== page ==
Mathematical Modeling of Protein Dynamics

Wednesday, June 16 at 02:15am (PDT)
Wednesday, June 16 at 10:15am (BST)
Wednesday, June 16 06:15pm (KST)

SMB2021 SMB2021 Follow Tuesday (Wednesday) during the "MS11" time block.
Note: this minisymposia has multiple sessions. The second session is MS12-DDMB (click here).

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Suzanne S. SINDI (University of California, Merced, USA)


Proteins are fundamental building blocks of life. Their dynamics - both with respect to folding and their spatio-temporal dynamics - are critical to the normal function of biological systems. When proteins misfold, they are often associated with disease. For example, Alzheimer’s and Parkinson’s disease, results from the accumulation and aggregation of incorrectly folded proteins. These diseases can be genetic or spontaneous and in the special case of prion disease infectious. This minisymposium brings together researchers (biologists, biophysicists and mathematicians) with the goal of exploring the latest approaches (both experimental and mathematical) for studying protein dynamics, with a particular emphasis on protein misfolding diseases.


(Universidad del Bío-Bío, Concepción, CHILE)
"Stochastic nucleation for amyloid diseases"
to be announced

Florence HUBERT

(Aix-Marseille Université, FRANCE)
"Growth fragmention models to understand the dynamical instabilities of microtubules"
Microtubules (MTs) are dynamic protein polymers that are found in all eukaryotic cells. They are crucial for normal cell development, aiding in many cellular processes, including cell division, cell polarisation, and cell motility . Because of their role in cell movement and cell division, these polymers are often used as targets for a variety of cancer chemotherapy drugs. Many experimental studies have been completed to understand MT dynamics , and how these dynamics are altered by the addition of MT targeting drugs. However, a complete understanding of such dynamics is lacking, and so the development of new theoretical models to describe MT dynamics is important. We propose in this talk a mathematical model based on growth-fragmentation PDE and investigate the asymptotic behaviour of the solutions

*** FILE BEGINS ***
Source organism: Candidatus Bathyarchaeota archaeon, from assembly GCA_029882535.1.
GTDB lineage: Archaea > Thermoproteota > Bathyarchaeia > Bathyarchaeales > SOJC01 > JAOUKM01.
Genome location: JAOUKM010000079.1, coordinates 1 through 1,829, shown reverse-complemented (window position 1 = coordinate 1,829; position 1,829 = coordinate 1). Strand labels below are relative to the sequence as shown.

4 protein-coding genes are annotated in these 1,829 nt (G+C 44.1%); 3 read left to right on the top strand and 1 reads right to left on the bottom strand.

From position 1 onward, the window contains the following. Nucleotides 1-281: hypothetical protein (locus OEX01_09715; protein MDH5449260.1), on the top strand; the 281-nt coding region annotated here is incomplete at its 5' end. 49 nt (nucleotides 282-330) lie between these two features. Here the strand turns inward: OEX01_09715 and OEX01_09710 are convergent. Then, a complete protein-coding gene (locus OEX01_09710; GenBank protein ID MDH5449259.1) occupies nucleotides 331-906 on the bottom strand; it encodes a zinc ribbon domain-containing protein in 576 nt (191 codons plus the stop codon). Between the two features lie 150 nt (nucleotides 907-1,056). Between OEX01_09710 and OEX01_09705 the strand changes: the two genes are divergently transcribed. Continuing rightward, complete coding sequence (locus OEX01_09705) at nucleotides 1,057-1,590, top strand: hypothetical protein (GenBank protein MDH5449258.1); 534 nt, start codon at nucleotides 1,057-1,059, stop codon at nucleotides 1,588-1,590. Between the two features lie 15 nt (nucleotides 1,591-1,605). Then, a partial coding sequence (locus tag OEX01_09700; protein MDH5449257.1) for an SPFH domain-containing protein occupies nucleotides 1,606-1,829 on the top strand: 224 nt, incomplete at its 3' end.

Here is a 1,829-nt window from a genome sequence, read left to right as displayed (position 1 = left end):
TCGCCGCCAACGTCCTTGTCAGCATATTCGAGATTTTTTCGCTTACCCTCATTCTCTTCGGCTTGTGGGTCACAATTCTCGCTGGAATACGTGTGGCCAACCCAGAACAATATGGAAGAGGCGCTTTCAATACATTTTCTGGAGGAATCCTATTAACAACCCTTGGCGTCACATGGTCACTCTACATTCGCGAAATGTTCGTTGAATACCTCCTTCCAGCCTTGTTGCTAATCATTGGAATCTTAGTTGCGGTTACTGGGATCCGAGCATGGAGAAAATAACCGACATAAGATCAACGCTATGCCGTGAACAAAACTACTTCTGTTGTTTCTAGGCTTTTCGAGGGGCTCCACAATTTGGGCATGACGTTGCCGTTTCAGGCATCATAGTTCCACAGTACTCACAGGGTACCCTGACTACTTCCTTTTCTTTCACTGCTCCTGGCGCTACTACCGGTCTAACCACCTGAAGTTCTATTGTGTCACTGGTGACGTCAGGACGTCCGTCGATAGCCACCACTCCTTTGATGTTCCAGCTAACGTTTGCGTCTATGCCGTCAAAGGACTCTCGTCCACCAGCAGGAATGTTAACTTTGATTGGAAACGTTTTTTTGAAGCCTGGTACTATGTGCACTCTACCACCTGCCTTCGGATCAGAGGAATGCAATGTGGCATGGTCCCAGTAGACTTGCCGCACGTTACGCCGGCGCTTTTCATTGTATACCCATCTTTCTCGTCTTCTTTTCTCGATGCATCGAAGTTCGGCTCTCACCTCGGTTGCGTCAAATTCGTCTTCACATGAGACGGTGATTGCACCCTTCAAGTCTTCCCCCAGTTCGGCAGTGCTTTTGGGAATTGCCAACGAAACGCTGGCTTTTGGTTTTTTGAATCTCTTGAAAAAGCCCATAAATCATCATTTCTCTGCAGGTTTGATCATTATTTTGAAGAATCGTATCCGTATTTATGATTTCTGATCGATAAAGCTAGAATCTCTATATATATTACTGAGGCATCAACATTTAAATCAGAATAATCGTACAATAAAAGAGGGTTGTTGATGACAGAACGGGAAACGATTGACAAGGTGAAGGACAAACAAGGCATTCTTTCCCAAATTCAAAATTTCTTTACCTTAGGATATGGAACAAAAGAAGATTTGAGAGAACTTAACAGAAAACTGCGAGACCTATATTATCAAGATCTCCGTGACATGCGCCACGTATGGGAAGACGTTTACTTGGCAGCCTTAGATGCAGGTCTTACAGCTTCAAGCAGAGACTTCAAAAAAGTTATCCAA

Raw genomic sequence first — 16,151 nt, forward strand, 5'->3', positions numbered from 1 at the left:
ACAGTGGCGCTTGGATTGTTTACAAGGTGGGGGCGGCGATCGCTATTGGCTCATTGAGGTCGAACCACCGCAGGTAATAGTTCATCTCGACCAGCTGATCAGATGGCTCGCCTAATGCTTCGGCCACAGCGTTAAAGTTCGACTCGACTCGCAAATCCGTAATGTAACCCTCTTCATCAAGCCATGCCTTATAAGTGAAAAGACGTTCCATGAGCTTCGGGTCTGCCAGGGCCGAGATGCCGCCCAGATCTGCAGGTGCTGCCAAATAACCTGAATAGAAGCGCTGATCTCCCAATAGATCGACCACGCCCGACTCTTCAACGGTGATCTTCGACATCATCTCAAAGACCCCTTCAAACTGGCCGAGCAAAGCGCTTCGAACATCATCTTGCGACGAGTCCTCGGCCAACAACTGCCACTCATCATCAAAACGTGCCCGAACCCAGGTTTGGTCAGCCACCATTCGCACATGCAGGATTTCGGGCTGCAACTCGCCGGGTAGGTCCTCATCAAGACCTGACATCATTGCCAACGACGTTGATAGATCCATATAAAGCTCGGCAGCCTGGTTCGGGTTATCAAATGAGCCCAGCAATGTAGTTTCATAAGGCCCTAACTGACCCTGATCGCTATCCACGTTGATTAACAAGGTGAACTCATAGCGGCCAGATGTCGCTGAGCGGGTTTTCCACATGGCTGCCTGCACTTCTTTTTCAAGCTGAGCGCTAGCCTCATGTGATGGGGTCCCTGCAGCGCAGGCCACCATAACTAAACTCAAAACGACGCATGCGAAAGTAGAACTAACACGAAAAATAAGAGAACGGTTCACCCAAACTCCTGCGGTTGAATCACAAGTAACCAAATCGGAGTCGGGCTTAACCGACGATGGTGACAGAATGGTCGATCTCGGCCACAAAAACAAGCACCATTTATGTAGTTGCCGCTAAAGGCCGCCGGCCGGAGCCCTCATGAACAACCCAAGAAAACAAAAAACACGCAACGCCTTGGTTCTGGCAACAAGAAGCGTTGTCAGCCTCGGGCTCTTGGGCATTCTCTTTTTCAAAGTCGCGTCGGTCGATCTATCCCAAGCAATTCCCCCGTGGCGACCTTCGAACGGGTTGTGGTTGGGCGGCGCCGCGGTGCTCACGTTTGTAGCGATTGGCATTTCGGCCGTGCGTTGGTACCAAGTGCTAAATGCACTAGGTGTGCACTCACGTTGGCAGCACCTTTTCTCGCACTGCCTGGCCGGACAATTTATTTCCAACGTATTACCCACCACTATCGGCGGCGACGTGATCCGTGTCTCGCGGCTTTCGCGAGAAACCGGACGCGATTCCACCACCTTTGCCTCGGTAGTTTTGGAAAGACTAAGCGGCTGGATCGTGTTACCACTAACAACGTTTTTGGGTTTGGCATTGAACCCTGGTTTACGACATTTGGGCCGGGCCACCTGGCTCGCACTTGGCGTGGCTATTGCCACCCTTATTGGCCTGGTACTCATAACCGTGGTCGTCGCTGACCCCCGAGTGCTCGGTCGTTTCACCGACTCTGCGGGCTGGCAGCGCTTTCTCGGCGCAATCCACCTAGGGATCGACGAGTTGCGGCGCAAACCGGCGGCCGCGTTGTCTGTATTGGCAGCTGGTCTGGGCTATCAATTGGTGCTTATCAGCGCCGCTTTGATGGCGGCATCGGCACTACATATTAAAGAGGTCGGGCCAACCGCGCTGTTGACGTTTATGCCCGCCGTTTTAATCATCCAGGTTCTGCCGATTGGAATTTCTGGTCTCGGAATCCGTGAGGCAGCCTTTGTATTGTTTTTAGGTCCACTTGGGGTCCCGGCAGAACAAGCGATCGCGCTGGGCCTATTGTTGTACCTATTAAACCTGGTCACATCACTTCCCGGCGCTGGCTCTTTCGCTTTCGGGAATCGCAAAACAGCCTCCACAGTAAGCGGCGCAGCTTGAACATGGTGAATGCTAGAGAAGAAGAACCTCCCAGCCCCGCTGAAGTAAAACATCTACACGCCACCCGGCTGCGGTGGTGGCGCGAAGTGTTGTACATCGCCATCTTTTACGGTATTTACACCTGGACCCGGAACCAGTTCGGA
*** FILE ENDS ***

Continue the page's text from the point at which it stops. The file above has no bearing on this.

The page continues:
(Université de Lyon, FRANCE)
"OvPrP oligomers - a short story of structural diversity"
In this presentation we explore the structural diversity of small OvPrP oligomers. These objects formed in vitro exhibit a surprisingly wide variety of structures and organisations. Using various experimental methods, we are able to devise hypotheses regarding the origin of this diversity and the interactions between the different species. In particular, we study a specific mutant of OvPrP, which selectively creates one type of object. We build a kinetic model for the dynamics of these objects, with the goal to reproduce two crucial qualitative features of the experiments: 1) a non-linear and non-monotonous effect of concentration 2) the interaction between multiple timescales. Novel processes are included in order to obtain this qualitative behaviour, and the importance of structural diversity in the replication of oligomers is evidenced.

Stéphanie PORTET

(University of Manitoba, CANADA)
"Activation of OAS2 by dsRNA"
The activation of 2'-5'-oligoadenylate synthetase (OAS) enzymes by direct interaction with viral double-stranded RNA (dsRNA) is a key part of the innate immune response to viral infection. A downstream effect of the OAS-dsRNA interaction is to degrade the single-stranded RNA to prevent the spread of the virus. The activation of OAS2, one of the members of the OAS family, depends on dsRNA length. Combining in vitro experiments and mathematical modelling, we test different hypotheses for the OAS2 activation mechanisms by its cofactor dsRNA. After model calibration and selection, the cooperative binding of multiple OAS2 to a single dsRNA is shown to best represent the effect of its cofactor length on enzyme activity. Work from Lee et al. AIMS Mathematics 6: 5924-5941 (2021)

Hosted by SMB2021 Follow
Virtual conference of the Society for Mathematical Biology, 2021.